The Michael S. Brown Village Center houses the high-impact programs featured in the Mungo Exchange: the Career Center, Undergraduate Research and Postsecondary Fellowships, Community-Based Learning and International Programs. Wightman and Lesesne halls typically house students in their third year. They are named for Wofford presidents – the Rev. William May Wightman, Wofford’s first president who served from 1854 to 1859, and Dr. Joab M. Lesesne Jr., Wofford’s ninth president who served from 1972 to 2000.
The Michael S. Brown Village Center completes the senior-living community with loft-style apartments. The building also features a dining location, grocery store, classrooms and the high-impact programs featured in the Mungo Exchange: the Career Center, Undergraduate Research and Post-graduate Fellowships, Community-Based Learning and International Programs.
For the past 25 years, Wofford has been ranked in the top 15 in the country for the percentage of students who study abroad for academic credit and a part of the Bonner Scholars program. Both of these high-impact programs have created a culture of study abroad and community-based learning on campus.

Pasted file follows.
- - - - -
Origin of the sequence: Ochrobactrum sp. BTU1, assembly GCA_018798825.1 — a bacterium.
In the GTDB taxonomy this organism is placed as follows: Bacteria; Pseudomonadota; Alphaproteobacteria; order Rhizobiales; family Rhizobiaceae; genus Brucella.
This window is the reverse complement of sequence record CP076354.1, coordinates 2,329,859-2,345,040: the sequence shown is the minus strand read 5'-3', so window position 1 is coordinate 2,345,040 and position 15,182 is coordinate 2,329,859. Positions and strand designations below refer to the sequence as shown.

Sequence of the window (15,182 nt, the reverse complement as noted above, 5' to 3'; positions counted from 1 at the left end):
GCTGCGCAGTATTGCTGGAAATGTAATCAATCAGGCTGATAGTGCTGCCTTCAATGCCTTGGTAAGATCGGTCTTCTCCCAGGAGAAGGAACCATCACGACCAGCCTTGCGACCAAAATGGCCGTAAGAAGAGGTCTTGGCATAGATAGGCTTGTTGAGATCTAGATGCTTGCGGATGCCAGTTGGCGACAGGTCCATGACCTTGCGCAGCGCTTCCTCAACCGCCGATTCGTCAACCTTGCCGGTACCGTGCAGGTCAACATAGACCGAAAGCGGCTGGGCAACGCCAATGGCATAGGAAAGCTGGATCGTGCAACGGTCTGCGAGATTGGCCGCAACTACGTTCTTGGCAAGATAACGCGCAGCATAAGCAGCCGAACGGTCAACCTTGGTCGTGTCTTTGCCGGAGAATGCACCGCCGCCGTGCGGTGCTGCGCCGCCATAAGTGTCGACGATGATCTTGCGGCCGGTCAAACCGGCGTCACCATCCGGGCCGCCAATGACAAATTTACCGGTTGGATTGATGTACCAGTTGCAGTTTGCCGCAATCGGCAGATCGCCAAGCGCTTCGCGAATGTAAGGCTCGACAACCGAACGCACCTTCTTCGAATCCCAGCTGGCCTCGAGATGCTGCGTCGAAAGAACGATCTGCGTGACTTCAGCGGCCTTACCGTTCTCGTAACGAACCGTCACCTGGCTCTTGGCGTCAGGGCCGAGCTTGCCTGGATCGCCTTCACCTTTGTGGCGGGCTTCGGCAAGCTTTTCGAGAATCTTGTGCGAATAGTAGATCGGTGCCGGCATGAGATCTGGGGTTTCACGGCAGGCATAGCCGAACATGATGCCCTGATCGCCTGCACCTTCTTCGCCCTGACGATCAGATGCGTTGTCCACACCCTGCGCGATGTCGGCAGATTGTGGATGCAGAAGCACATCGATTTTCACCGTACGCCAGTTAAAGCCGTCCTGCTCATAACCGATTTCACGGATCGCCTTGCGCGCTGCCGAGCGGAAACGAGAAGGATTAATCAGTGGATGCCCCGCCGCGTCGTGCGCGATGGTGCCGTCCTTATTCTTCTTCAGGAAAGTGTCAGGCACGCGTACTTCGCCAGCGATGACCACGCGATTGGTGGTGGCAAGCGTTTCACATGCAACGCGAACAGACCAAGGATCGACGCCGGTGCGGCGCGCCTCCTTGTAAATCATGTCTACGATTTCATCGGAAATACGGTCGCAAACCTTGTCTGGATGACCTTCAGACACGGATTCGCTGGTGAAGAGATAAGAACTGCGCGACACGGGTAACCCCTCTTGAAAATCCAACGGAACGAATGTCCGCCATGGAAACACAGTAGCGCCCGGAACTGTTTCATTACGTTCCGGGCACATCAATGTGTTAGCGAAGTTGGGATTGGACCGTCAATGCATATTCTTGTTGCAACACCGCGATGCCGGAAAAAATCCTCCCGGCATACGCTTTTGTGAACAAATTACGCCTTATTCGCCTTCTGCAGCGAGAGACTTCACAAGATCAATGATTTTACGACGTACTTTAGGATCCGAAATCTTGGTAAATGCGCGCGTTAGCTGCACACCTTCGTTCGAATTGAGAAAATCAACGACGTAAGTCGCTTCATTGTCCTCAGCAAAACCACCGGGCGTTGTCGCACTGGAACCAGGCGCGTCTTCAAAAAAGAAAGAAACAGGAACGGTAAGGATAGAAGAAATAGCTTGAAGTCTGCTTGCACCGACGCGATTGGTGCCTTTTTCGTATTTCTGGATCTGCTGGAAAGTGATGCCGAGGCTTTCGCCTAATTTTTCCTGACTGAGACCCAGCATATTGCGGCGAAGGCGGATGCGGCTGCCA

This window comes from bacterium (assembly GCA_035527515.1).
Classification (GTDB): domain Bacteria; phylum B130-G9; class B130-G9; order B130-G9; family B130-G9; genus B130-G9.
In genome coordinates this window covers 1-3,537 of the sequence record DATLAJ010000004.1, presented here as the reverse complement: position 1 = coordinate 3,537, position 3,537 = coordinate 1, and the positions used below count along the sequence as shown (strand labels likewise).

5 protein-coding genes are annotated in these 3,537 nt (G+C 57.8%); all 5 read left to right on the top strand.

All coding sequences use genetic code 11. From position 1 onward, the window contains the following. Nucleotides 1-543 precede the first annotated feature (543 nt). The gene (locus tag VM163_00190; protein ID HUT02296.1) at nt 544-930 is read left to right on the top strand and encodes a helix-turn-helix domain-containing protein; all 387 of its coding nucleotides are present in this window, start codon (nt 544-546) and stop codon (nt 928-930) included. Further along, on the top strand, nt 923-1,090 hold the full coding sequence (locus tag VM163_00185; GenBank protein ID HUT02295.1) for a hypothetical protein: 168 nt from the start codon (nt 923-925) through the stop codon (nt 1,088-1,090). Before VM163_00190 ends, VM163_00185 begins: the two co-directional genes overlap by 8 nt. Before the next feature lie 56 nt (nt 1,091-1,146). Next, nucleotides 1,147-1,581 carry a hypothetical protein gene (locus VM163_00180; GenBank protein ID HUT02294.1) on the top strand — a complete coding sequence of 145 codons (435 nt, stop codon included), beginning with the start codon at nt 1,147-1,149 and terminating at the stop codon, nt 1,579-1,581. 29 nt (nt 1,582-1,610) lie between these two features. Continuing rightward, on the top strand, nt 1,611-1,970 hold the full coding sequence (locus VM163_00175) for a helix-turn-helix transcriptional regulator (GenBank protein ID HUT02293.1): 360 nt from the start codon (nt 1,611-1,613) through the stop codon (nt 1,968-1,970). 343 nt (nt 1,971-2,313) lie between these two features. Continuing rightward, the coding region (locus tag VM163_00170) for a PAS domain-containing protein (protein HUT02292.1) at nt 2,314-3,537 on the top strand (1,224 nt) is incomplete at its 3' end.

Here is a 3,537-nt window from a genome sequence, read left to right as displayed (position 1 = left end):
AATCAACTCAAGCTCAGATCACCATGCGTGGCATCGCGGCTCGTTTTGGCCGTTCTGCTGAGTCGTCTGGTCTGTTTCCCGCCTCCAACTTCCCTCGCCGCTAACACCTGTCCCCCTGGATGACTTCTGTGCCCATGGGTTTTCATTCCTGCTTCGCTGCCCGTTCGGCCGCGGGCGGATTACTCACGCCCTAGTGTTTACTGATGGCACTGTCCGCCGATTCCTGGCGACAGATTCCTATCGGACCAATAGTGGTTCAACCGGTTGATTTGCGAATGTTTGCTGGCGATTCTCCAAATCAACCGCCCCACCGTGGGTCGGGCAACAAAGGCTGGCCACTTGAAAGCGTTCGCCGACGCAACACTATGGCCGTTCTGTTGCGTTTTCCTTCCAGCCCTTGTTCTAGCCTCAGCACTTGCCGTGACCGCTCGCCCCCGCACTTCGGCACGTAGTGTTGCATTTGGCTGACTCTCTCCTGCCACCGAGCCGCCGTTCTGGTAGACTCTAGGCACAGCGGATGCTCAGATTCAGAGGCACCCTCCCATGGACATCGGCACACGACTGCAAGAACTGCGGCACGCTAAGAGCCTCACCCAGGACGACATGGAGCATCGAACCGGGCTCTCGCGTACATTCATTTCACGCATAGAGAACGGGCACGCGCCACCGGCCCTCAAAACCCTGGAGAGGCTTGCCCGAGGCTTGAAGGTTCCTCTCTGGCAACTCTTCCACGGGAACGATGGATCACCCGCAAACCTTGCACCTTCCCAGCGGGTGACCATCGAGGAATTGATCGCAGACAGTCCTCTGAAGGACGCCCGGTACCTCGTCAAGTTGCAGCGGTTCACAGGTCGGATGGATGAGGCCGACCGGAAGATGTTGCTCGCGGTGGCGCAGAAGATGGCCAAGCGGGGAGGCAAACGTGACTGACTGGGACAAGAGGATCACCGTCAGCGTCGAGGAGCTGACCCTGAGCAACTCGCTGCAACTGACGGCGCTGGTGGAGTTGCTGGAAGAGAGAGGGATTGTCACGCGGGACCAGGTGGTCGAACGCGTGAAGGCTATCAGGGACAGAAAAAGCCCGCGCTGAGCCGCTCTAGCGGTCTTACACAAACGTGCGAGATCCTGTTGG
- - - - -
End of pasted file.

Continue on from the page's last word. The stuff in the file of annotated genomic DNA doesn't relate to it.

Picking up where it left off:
Wightman Hall and Lesesne Hall typically house students in their third or junior year. These suite-style residence halls are named for Wofford presidents: the Rev. William May Wightman, Wofford’s first president who served from 1854 to 1859, and Dr. Joab M. Lesesne Jr., Wofford’s ninth president who served from 1972 to 2000. Wightman was a Methodist minister, professor, fundraiser, newspaper editor, friend of Benjamin Wofford and founding chairman of the Wofford College Board of Trustees. Wightman is credited with helping Benjamin Wofford decide to invest in the creation of a college, and he gave the keynote address at the laying of the cornerstone of Main Building. Lesesne joined the college as a member of the faculty and quickly became the first director of Interim and assistant dean of the college. Lesesne helped shepherd the college through the admission of women as residential students. The college went through a major growth phase — both in enrollment and facilities — during Lesesne’s tenure. The college also moved from NAIA and NCAA Division II to Division I and entrance into the Southern Conference. He coached football for the Terriers and taught classes after retirement.